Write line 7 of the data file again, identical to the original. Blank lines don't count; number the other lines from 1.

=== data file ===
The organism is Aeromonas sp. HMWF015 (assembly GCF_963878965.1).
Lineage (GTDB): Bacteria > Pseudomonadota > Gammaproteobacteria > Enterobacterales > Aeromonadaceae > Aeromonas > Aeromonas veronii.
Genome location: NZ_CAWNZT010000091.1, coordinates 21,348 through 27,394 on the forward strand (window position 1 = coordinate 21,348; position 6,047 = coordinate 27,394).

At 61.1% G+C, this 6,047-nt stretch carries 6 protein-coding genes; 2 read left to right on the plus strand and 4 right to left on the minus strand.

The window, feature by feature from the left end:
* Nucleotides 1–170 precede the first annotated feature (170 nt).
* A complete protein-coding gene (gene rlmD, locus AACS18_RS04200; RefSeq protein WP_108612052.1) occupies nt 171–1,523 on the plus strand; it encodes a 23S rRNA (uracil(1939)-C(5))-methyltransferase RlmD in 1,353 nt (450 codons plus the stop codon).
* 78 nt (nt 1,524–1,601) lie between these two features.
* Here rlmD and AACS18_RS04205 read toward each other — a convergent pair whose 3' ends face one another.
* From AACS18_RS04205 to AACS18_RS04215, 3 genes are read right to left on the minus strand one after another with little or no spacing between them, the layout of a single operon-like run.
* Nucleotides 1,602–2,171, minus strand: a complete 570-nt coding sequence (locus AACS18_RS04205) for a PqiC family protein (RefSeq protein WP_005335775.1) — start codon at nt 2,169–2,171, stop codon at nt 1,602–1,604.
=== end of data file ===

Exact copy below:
* A complete protein-coding gene (gene rlmD, locus AACS18_RS04200; RefSeq protein WP_108612052.1) occupies nt 171–1,523 on the plus strand; it encodes a 23S rRNA (uracil(1939)-C(5))-methyltransferase RlmD in 1,353 nt (450 codons plus the stop codon).